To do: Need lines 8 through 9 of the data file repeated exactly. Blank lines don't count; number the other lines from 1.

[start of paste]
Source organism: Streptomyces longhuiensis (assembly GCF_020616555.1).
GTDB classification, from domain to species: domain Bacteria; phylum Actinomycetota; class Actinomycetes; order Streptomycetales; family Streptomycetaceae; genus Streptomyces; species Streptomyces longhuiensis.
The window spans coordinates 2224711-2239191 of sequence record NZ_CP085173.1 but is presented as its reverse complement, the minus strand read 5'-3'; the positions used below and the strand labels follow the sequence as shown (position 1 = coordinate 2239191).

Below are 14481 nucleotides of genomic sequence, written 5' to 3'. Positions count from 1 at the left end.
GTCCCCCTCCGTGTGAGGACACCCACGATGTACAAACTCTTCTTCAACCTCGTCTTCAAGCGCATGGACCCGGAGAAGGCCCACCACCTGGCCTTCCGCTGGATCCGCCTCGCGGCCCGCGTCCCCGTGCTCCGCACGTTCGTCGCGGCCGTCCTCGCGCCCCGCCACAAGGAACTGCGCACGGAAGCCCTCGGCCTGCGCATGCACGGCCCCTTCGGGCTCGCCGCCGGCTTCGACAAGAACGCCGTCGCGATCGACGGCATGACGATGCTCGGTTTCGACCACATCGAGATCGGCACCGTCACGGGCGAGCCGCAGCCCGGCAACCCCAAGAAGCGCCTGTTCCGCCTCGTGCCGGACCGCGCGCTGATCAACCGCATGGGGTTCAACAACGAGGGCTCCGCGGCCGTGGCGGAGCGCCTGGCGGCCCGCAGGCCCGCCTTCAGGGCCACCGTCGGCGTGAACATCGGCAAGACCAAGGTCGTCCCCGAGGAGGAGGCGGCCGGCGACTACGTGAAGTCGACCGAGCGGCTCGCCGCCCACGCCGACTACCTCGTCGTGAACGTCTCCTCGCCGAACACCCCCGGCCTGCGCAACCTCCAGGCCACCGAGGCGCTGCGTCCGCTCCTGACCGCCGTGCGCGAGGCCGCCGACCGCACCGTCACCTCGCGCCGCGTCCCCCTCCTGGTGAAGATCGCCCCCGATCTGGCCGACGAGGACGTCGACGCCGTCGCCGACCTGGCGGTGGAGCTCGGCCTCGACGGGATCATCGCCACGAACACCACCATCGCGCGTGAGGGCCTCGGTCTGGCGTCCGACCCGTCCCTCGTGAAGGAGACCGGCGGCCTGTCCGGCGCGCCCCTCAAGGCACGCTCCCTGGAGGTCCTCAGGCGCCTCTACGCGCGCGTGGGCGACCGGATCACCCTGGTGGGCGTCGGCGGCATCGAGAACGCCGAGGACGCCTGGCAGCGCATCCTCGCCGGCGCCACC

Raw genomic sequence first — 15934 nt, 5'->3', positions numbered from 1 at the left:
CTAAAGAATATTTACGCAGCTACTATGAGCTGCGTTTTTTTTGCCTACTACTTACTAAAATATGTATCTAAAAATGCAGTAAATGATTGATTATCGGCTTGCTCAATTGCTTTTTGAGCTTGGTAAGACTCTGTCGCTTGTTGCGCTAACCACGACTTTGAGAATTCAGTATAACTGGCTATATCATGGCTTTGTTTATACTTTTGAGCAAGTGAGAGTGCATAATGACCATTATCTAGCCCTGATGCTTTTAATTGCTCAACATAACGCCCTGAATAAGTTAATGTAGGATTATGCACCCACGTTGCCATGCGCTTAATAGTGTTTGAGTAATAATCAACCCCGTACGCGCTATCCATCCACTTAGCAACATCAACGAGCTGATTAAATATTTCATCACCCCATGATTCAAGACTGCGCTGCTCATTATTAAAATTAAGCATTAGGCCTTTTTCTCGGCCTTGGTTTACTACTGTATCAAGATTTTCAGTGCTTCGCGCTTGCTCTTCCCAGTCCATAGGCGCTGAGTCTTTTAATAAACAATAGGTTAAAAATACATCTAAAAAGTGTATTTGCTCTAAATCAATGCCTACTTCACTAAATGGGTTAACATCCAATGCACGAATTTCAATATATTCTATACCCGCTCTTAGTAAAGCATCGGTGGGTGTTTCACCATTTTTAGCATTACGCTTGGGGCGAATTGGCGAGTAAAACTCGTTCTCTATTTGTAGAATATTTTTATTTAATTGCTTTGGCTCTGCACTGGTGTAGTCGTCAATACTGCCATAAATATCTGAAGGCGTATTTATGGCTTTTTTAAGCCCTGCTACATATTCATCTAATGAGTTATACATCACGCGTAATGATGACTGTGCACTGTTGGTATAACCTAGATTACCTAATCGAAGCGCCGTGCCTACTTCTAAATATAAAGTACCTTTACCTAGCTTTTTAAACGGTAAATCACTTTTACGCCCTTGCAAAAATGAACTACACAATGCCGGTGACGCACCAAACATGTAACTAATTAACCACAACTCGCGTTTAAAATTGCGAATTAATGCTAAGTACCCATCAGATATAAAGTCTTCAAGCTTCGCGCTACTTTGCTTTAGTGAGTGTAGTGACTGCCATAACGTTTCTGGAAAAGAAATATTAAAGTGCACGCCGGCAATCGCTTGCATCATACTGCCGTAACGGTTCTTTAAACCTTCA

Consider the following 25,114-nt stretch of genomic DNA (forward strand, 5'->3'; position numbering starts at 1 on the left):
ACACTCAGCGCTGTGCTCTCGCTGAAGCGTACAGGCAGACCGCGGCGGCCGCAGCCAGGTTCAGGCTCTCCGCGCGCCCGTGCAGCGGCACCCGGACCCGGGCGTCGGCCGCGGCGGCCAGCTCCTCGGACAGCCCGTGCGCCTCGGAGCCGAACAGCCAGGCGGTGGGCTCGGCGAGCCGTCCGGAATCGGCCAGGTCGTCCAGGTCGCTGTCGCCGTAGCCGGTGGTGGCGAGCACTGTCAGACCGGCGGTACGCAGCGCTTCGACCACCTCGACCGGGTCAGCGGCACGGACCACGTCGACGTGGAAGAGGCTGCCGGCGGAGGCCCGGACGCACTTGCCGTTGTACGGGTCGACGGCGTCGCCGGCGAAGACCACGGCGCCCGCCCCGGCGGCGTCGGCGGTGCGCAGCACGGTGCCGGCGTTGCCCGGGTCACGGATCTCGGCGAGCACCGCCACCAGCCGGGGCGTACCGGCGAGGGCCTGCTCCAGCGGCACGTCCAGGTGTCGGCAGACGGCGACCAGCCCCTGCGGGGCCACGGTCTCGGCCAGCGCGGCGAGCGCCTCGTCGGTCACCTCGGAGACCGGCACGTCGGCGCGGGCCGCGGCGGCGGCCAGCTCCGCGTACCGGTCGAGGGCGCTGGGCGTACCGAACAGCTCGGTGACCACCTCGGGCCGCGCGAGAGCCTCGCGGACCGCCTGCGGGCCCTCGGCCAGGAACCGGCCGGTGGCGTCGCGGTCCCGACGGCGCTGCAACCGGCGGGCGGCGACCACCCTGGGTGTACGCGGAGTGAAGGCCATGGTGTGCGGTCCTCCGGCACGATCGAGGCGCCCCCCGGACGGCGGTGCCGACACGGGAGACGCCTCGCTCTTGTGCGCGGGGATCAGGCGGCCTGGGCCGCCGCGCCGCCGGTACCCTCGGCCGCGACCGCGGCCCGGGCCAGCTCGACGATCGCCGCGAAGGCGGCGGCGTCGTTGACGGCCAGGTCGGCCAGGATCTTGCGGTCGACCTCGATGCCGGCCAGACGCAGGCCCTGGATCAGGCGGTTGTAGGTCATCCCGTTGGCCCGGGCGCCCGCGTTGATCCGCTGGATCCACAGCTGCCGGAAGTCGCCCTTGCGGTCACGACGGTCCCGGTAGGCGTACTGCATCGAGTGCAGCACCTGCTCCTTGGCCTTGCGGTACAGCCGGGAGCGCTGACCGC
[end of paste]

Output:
Consider the following 25,114-nt stretch of genomic DNA (forward strand, 5'->3'; position numbering starts at 1 on the left):
ACACTCAGCGCTGTGCTCTCGCTGAAGCGTACAGGCAGACCGCGGCGGCCGCAGCCAGGTTCAGGCTCTCCGCGCGCCCGTGCAGCGGCACCCGGACCCGGGCGTCGGCCGCGGCGGCCAGCTCCTCGGACAGCCCGTGCGCCTCGGAGCCGAACAGCCAGGCGGTGGGCTCGGCGAGCCGTCCGGAATCGGCCAGGTCGTCCAGGTCGCTGTCGCCGTAGCCGGTGGTGGCGAGCACTGTCAGACCGGCGGTACGCAGCGCTTCGACCACCTCGACCGGGTCAGCGGCACGGACCACGTCGACGTGGAAGAGGCTGCCGGCGGAGGCCCGGACGCACTTGCCGTTGTACGGGTCGACGGCGTCGCCGGCGAAGACCACGGCGCCCGCCCCGGCGGCGTCGGCGGTGCGCAGCACGGTGCCGGCGTTGCCCGGGTCACGGATCTCGGCGAGCACCGCCACCAGCCGGGGCGTACCGGCGAGGGCCTGCTCCAGCGGCACGTCCAGGTGTCGGCAGACGGCGACCAGCCCCTGCGGGGCCACGGTCTCGGCCAGCGCGGCGAGCGCCTCGTCGGTCACCTCGGAGACCGGCACGTCGGCGCGGGCCGCGGCGGCGGCCAGCTCCGCGTACCGGTCGAGGGCGCTGGGCGTACCGAACAGCTCGGTGACCACCTCGGGCCGCGCGAGAGCCTCGCGGACCGCCTGCGGGCCCTCGGCCAGGAACCGGCCGGTGGCGTCGCGGTCCCGACGGCGCTGCAACCGGCGGGCGGCGACCACCCTGGGTGTACGCGGAGTGAAGGCCATGGTGTGCGGTCCTCCGGCACGATCGAGGCGCCCCCCGGACGGCGGTGCCGACACGGGAGACGCCTCGCTCTTGTGCGCGGGGATCAGGCGGCCTGGGCCGCCGCGCCGCCGGTACCCTCGGCCGCGACCGCGGCCCGGGCCAGCTCGACGATCGCCGCGAAGGCGGCGGCGTCGTTGACGGCCAGGTCGGCCAGGATCTTGCGGTCGACCTCGATGCCGGCCAGACGCAGGCCCTGGATCAGGCGGTTGTAGGTCATCCCGTTGGCCCGGGCGCCCGCGTTGATCCGCTGGATCCACAGCTGCCGGAAGTCGCCCTTGCGGTCACGACGGTCCCGGTAGGCGTACTGCATCGAGTGCAGCACCTGCTCCTTGGCCTTGCGGTACAGCCGGGAGCGCTGACCGC